Editorial: PowerPoints can be an effective learning tool


Imagine walking into a lecture where students are forbidden from being on their cell phones, using their laptops, and the professor is standing at the front of the room giving a lesson without a PowerPoint. In the year 2018, such a thing is a rarity. It’s common these days to see students taking notes on their laptops and the professor using a PowerPoint.

Some people, however, are making the case that the usage of PowerPoints in school make students ‘stupid’. I would argue that PowerPoints are an effective learning tool in school if used the right way by both the professor and the students.

Nobody benefits from PowerPoints if the slides are word-for-word from what is being said or the presenter is just reading off the slides. Students can succeed if the professor is using bullet points to build off what they are   explaining.

PowerPoints being used as a successful tool isn’t just the responsibility of the professors. Students need to learn how to effectively take notes by using the points on a slide and combining them with what the professor is saying, and having the ability to expand on the points through their own knowledge.

A student isn’t benefiting from a PowerPoint if all they do is re-type out the slide points as their notes. Students must make side notes, listen to the professor and pick the important points from the slides.

Students can become too reliant on slide shows, especially if they are posted online before or after class. This then leads to students skipping class and being satisfied with whatever is on the slide. If you are starting a conversation of banning slide shows from university lectures, shouldn’t the case be made to ban laptops and cell phones?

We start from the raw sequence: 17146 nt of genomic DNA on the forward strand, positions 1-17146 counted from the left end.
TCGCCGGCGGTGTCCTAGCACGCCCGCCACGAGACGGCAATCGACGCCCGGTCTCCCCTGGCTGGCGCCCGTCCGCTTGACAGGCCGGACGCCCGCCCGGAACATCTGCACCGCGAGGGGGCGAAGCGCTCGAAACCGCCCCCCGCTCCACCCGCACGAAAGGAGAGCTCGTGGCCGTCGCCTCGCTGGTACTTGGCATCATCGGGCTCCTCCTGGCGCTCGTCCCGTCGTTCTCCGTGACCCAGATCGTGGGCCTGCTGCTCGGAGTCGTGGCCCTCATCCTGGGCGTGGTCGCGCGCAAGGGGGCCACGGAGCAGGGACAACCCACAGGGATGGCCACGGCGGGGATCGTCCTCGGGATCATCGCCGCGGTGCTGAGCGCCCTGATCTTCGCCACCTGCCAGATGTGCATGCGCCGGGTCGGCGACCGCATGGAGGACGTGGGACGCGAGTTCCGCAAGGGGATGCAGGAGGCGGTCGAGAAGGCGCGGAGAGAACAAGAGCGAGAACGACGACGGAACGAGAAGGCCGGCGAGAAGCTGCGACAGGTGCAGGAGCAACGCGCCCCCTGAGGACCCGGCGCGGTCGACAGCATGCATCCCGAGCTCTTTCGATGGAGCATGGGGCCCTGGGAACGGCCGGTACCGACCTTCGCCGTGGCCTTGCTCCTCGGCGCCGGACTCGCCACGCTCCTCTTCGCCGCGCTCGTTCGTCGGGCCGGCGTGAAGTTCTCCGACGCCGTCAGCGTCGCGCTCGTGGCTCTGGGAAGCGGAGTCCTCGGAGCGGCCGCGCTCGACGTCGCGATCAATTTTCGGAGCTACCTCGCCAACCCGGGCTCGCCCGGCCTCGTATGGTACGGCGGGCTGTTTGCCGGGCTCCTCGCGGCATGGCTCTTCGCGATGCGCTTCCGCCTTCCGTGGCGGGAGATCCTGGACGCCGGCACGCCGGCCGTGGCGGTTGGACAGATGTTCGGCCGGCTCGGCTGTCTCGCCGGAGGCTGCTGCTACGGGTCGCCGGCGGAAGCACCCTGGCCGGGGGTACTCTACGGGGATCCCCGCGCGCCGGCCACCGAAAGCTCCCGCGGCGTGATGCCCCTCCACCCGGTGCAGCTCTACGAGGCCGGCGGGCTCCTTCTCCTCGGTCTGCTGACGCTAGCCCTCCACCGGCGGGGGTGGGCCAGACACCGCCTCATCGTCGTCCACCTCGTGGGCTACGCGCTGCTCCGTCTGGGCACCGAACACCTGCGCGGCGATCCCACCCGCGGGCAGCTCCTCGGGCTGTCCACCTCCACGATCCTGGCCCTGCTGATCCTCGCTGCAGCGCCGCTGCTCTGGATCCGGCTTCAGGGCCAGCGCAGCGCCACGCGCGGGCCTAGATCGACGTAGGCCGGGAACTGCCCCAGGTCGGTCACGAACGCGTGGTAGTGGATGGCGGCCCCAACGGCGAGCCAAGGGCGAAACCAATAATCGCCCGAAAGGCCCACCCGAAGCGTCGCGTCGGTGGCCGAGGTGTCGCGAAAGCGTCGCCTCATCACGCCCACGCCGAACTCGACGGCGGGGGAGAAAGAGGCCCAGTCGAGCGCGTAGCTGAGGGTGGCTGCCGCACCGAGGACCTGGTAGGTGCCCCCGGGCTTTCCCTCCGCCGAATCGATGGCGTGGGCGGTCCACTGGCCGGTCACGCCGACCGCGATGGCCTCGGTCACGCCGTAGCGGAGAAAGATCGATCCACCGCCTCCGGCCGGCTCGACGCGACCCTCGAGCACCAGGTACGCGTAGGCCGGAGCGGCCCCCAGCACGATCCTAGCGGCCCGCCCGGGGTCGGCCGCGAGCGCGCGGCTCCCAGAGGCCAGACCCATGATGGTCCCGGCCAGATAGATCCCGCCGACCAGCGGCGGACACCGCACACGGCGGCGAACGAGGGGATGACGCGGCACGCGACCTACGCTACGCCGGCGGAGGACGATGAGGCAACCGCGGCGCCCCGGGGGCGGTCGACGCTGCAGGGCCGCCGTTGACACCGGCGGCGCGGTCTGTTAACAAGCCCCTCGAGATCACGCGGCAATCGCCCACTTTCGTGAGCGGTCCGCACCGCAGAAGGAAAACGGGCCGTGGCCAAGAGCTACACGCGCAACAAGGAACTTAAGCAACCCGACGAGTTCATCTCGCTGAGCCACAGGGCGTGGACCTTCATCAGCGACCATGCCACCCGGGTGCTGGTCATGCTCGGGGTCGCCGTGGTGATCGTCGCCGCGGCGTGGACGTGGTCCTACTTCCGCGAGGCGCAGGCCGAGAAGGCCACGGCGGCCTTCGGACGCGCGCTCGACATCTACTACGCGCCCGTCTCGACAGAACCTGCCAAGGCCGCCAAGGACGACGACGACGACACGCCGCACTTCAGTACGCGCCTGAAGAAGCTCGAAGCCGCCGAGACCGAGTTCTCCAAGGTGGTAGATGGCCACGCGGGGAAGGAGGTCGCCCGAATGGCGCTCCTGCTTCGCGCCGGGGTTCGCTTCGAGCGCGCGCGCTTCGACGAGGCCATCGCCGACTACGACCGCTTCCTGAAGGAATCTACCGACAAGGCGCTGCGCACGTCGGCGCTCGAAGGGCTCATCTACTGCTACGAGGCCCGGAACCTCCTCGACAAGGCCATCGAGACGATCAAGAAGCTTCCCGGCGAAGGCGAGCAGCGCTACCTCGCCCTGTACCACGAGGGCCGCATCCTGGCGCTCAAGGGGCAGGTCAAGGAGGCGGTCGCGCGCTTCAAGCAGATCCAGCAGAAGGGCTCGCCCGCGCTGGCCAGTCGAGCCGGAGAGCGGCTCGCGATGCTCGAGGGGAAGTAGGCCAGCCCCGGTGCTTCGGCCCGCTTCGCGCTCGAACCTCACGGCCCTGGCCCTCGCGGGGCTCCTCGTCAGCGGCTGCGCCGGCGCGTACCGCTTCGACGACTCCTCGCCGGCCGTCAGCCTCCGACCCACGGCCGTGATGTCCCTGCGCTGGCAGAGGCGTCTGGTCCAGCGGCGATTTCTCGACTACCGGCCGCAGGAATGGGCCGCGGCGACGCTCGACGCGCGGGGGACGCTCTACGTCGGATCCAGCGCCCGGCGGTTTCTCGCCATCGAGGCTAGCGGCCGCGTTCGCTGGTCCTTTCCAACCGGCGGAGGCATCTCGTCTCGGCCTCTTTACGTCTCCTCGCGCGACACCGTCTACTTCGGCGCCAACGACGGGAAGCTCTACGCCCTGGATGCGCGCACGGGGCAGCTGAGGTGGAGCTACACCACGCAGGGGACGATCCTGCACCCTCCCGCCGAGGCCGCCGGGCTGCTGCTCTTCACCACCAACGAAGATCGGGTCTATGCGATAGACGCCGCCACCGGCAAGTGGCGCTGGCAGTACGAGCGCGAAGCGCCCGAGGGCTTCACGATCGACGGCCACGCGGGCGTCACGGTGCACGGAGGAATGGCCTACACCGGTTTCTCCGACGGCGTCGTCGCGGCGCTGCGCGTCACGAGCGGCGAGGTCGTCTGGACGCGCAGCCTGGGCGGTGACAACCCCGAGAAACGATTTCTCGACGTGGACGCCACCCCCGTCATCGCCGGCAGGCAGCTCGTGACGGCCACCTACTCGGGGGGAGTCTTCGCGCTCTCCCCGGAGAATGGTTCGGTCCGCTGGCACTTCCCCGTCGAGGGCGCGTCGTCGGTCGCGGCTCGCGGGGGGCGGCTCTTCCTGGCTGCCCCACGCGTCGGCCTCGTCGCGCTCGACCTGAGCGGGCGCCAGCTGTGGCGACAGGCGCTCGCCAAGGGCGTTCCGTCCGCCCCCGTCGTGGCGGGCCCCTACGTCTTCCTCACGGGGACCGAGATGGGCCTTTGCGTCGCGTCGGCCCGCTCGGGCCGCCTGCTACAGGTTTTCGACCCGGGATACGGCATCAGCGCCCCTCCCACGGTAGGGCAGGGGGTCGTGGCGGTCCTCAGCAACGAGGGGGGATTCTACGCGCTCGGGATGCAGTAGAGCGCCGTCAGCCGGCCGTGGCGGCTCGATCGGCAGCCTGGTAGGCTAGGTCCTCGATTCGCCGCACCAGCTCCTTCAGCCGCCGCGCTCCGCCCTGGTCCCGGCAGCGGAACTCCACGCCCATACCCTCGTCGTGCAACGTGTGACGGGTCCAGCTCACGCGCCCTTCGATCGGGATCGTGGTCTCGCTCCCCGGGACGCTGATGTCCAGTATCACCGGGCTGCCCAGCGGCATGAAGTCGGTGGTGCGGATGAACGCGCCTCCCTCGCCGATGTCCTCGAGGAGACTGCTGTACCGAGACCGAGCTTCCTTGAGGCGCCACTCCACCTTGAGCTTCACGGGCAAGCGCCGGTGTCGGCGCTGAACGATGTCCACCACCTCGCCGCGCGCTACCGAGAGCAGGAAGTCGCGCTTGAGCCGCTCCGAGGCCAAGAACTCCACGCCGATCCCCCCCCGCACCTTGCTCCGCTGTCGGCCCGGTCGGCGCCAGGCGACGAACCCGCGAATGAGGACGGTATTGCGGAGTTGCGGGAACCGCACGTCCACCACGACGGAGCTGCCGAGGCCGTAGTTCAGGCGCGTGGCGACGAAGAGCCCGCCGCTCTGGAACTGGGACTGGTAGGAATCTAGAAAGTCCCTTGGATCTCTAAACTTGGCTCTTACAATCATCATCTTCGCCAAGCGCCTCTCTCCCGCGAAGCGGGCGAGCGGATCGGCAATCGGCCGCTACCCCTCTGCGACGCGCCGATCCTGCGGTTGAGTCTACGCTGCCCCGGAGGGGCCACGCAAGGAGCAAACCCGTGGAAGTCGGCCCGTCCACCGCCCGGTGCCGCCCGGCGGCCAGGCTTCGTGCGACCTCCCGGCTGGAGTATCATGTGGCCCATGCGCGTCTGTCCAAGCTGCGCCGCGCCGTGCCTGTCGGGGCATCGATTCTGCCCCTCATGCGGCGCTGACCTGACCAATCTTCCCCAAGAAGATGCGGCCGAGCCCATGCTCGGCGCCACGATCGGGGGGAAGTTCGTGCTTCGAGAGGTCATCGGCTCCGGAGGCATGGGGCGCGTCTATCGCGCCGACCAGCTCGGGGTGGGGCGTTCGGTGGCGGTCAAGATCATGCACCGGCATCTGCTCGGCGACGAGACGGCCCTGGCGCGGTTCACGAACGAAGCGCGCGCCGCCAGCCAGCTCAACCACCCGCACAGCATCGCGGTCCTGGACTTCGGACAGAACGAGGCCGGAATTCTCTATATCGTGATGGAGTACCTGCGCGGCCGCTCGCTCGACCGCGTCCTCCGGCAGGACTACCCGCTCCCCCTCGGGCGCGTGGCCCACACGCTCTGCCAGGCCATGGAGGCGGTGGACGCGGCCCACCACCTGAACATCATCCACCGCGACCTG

The biggest distractions in university lectures is social media and the Internet. Students are busy texting, checking Instagram and Snapchatting their friends rather than focusing on what is being taught and said. Laptops can often be a distraction as well because, rather than taking notes, students are on the Internet.

An article about PowerPoints on the Business Insider, mentions that universities are more focused on measuring their success through student satisfaction instead of student success. Although this does seem to be the case, we can’t avoid the fact that most students are at the post-secondary level just to get their degree so they can start a career.

PowerPoints and laptops don’t need to be banned from university, but used for their proper reason. This can only happen if professors use PowerPoints effectively and students learn to take notes beyond whatever is on the slide.

As a student I don’t think any technology should be banned from classrooms. If a student chooses to be on their phone or the Internet all throughout class, that’s their choice and eventually the cause of a poor mark.

If you’re in university, you probably should be more of an adult and use technology during class if it’s beneficial to you.

We are in a new age, at least from a student perspective, and technology is needed in lectures more than we think. Let’s not ban PowerPoint, a visual learning tool, but rather try to better make use of how it teaches students. The rest is on the students themselves to build positive learning habits.

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